“We can live well and save the world at the very same time.” These are the words Charles Montgomery uses to conclude the 11th chapter of Happy City: Transforming Our Lives Through Urban Design, where he argues that everything is interconnected in cities. He names the challenge of our times: by designing for people, rather than cars, we are not giving up the scarce commodity of freedom, but rather gaining an abundance of what we need on many fronts.
Montgomery inspires a new story of city life that gives us much more than we expect. When we design cities for multiple modes, which means accommodating many ways of travel for many kinds of people at many stages of life, we get the benefits of interconnectedness. Here’s how interconnectedness shows up for Montgomery:
- Designs that make walking and cycling safer also reduce greenhouse gas emissions
- Turning an expressway, like the Pompidou in in Paris, into a beach for a day addresses both climate and liveability issues
Everything is connected to everything else:
The ways we move, the things we buy, the pleasures we take, the trash we produce, the carbon we blow into the atmosphere, and the economy itself are intertwined and interdependent. If you follow these threads far enough, they lead to a point of intersection where the projects of urban prosperity, sustainability, and happiness really do converge – not in a single object or building, but in the complex weave of energy, mobility, economics, and geometric systems that define city life (p. 252).
The thrust of his work is that the car looks like freedom – and for many people it was and is. But on a grander scale it is not. As mentioned in happy mobility, one third of North America’s population does not have access to a car. Much of the city is designed to only work for the car. Moreover, the current pattern of city building – dispersed and in service to the car – is a ponzi scheme – for public finances, for public health, and pollution (p. 260-261). A new mode of city building takes into account the interconnections everywhere. Some of Montogomery’s examples:
- Mixing housing and jobs and places to shop allows carbon and lifestyle goals to merge (p. 267)
- Change the city’s relationship with energy and distance – shorter drives mean less fuel consumption. The money spent stays in the local economy (p. 266)
- Building more connected, complex places means getting more tax jobs and tax revenue from land. A six-storey mixed use building is much healthier than a large-box development (p. 265)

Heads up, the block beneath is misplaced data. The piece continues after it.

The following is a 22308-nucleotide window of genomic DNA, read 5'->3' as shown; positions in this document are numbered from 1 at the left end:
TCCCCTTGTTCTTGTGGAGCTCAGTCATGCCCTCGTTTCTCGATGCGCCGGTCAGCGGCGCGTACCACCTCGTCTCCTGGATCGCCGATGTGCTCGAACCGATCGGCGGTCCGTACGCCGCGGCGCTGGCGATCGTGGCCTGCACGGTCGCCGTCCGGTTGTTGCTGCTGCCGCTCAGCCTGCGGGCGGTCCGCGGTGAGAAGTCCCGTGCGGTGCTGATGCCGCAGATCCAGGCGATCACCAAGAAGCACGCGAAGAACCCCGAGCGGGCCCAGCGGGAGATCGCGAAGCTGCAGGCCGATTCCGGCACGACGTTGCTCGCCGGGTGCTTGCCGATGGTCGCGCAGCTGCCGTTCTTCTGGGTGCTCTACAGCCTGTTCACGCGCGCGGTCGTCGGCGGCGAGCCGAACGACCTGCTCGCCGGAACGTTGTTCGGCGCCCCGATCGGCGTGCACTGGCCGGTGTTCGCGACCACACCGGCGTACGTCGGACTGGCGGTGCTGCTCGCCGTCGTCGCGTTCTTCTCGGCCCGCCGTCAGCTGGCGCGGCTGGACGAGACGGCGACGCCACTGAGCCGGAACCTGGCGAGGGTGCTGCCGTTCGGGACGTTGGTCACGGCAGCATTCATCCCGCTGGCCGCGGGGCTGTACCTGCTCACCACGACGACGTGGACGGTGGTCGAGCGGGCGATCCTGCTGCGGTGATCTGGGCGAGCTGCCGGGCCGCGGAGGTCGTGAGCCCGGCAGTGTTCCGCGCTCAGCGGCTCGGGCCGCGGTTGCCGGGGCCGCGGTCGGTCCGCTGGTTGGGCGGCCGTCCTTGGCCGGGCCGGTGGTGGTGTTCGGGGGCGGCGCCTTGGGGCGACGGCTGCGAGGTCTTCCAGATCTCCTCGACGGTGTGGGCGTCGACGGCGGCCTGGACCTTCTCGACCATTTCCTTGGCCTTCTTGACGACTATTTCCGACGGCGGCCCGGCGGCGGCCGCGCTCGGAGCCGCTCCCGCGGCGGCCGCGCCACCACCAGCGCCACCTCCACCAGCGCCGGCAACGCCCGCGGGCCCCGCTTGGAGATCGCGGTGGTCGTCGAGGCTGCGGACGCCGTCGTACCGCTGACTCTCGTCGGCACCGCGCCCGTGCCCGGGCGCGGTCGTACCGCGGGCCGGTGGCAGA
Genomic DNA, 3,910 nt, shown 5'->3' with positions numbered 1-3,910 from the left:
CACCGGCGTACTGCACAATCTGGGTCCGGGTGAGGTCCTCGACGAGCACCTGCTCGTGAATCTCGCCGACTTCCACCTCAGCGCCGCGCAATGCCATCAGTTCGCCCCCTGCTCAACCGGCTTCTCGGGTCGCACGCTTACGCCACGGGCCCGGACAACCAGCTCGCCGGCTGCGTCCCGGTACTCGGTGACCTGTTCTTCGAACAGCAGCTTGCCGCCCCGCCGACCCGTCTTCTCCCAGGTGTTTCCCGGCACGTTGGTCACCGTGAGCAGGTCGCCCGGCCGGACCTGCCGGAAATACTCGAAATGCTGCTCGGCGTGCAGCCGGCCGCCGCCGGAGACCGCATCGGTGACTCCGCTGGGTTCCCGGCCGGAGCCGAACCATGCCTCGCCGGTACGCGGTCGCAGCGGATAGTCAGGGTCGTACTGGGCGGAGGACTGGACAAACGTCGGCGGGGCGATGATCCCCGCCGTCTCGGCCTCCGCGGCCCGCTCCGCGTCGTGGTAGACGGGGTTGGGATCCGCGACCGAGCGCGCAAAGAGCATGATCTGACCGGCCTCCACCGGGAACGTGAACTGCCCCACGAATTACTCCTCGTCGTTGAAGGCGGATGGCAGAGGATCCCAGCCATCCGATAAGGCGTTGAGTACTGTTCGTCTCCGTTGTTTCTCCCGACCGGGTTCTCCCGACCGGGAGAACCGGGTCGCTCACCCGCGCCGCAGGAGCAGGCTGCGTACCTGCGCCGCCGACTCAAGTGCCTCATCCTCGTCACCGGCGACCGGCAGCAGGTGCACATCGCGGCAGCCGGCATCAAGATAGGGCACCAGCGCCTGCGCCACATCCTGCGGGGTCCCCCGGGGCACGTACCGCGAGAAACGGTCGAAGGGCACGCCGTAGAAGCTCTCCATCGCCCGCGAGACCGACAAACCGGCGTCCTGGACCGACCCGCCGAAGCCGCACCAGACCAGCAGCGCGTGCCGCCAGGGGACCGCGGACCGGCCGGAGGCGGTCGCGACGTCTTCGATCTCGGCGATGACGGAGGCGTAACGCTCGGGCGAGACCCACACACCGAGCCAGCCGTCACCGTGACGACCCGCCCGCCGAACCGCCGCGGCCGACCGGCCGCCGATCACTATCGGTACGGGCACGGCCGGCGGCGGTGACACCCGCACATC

Montgomery is calling for basic thoughtfulness about how we design our cities. He is also calling for a change in perspective that shifts us from scarcity, to abundance. It’s not about limiting use of the car, rendering it a scarce mode of transportation, but about adding modes of transportation. An abundance of ways to move, generating more freedom than the car could every provide. And generating an abundance of benefits as well – economic, social and environmental.
Designing and building happy cities does not mean that we have to do without – it means that we have to do better. The “better” is in how we embrace the complexity of living closer to each other:
We have only begun to understand the potential of … overlapping systems, but we do know that when regular people and city builders alike embrace complexity and the inherent connectedness of city life, when we move a little closer, we begin to free ourselves from the enslaving hunger for scarce energy (p. 270).
The challenge is to figure out how to live closer together, allowing connections. We can choose to put our energy into not having enough roads, not enough time, not enough stuff. Or we can make better use of the city we have, from a stance of abundance, and embrace the overlaps, move a little closer.
City life offers an abundance of interconnections, everywhere. This is our resilience strategy.
The happy city plan is an energy plan. It is a climate plan. It is a belt-tightening plan for cash-strapped cities. It is also an economic plan, a jobs plan, and a corrective for weak systems. It is a plan for resilience (p. 253).
… just about every measure I’ve connected to happy urbanism also influences a city’s environmental footprint and, just as urgent, its economic and fiscal health. If we understand and act upon this connectedness, we just may steer hundreds of cities off the course of crisis (p. 258).
We can live well and save the world at the same time.